"If it is a risky thing to reserve any belief in a god until we have reasonable evidence for it, it is either unfair to our generation (which has far more knowledge of science than ever before) or the Torah's theme is simply something that never happened. A god that is described as removing the "existence" question would only be just to give us that same assurance in every generation. If I am a good person, and I simply don't cognitively accept any belief without evidence, and god never gives me the benefit of that evidence that he allegedly gave to people from 4 millennia ago, what do I have to fear for simply reserving any idea of faith?"
You should have nothing to fear in reserving faith. (Hey, I do it too so it must be alright ;-) )
But seriously, like Galileo, I think that if God exists and has personal care in each one of us, I don't think He would give us the power of the mind but without the intention to have us use it. In fact, I also believe that it is the skeptics who look for rational grounds to believe in things and sweat to form wise views who would be most valued by God.
But then again, that is likely just my own projected bias.
Anyway, my point from before has little to do with what God will do to those who fail to believe, but what kind of life you will live based on what you believe. The strict skeptic can really not believe in anything at all, but what kind of life is that? And at the other extreme the gullible cult member will have no life either.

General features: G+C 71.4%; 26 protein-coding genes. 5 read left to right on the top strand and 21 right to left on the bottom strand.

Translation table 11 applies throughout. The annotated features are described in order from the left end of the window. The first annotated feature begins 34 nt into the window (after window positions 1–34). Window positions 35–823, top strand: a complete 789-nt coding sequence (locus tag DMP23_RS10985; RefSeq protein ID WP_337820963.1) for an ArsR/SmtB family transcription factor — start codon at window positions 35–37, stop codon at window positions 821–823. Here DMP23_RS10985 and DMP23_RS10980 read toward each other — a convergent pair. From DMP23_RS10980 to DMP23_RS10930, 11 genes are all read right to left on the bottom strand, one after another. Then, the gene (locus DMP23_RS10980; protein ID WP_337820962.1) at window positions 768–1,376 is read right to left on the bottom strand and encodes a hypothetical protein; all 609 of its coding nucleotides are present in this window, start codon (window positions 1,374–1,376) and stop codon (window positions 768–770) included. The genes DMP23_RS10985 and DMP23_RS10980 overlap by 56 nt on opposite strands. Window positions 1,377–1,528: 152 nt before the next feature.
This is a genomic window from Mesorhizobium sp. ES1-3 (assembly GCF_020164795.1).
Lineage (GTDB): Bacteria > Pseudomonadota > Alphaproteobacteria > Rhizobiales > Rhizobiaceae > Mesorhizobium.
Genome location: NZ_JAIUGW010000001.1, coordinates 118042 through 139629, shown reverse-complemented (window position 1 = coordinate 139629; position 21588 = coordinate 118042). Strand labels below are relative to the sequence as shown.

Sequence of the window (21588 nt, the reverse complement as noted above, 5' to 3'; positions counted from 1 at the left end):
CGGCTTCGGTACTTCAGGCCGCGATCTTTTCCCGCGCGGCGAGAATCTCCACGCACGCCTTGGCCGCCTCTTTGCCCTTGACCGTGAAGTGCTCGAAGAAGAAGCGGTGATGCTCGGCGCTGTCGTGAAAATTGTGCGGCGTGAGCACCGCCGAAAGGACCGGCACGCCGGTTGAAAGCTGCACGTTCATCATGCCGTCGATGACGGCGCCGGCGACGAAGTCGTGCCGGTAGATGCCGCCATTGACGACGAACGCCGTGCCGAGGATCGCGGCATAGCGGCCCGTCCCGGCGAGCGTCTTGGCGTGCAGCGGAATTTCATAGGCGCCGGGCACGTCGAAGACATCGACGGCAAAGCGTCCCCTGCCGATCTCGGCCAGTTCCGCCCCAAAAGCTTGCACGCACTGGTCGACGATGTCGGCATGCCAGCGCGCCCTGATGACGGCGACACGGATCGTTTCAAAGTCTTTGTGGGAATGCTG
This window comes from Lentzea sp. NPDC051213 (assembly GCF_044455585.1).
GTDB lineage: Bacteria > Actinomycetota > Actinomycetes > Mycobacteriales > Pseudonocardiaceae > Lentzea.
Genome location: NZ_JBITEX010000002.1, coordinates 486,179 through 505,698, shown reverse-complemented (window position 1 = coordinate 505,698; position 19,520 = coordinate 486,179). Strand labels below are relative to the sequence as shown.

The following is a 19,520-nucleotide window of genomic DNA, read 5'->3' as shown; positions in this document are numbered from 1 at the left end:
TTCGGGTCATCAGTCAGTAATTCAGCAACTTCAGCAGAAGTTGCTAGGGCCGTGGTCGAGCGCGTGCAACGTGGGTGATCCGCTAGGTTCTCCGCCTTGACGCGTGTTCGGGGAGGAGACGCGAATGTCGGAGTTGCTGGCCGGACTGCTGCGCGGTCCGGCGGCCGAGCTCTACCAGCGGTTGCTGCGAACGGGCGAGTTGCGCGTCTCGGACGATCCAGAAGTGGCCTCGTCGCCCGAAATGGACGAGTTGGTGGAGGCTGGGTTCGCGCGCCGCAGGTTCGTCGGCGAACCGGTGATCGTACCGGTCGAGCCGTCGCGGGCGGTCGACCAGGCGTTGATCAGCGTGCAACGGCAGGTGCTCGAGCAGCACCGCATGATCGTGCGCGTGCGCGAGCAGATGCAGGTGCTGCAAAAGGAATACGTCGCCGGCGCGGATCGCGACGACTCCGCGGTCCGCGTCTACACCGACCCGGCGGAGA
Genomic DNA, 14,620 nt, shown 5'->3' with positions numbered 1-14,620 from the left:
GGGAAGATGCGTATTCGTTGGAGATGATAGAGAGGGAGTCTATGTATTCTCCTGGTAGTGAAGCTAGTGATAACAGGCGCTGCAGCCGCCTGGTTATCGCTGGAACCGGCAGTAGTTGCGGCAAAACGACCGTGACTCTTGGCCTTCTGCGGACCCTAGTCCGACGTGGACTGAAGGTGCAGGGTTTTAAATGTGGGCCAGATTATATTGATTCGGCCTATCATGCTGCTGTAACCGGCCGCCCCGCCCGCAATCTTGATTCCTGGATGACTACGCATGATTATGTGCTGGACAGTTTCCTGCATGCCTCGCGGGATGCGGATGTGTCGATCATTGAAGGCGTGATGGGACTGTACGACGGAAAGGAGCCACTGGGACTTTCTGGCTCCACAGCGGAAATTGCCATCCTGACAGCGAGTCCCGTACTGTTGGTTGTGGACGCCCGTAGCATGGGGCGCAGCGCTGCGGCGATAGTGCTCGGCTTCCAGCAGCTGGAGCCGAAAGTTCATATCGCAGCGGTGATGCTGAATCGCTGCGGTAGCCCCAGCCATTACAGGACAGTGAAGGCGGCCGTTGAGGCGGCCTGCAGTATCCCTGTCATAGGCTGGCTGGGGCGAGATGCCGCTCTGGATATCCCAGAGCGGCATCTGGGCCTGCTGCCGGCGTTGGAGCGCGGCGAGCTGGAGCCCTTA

I think the strict atheistic view is small and closes the mind to a world much greater and exotic than what we're familiar with. Even the agnostic who refuses to believe things because there is no evidence loses out on conceptual speculation of such possibilities. The typical agnostic feels comfortable in their worldview as they straddle the fence, but straddling the fence does limit things one would take into consideration because one becomes loyal to one's agnosticism.
Refusing to take a side is a side in itself.
I'm not arguing for faith here, but an open-mindedness and a non-loyalty to any one view. When some evidence comes your way, don't just stay agnostic because it's "safe" and don't automatically argue on your "traditional" side.
If there's nothing to fear from sometimes being a strong atheist then it should be immeasurably more true in that there should be nothing to fear from being a semi-credible believer sometimes too.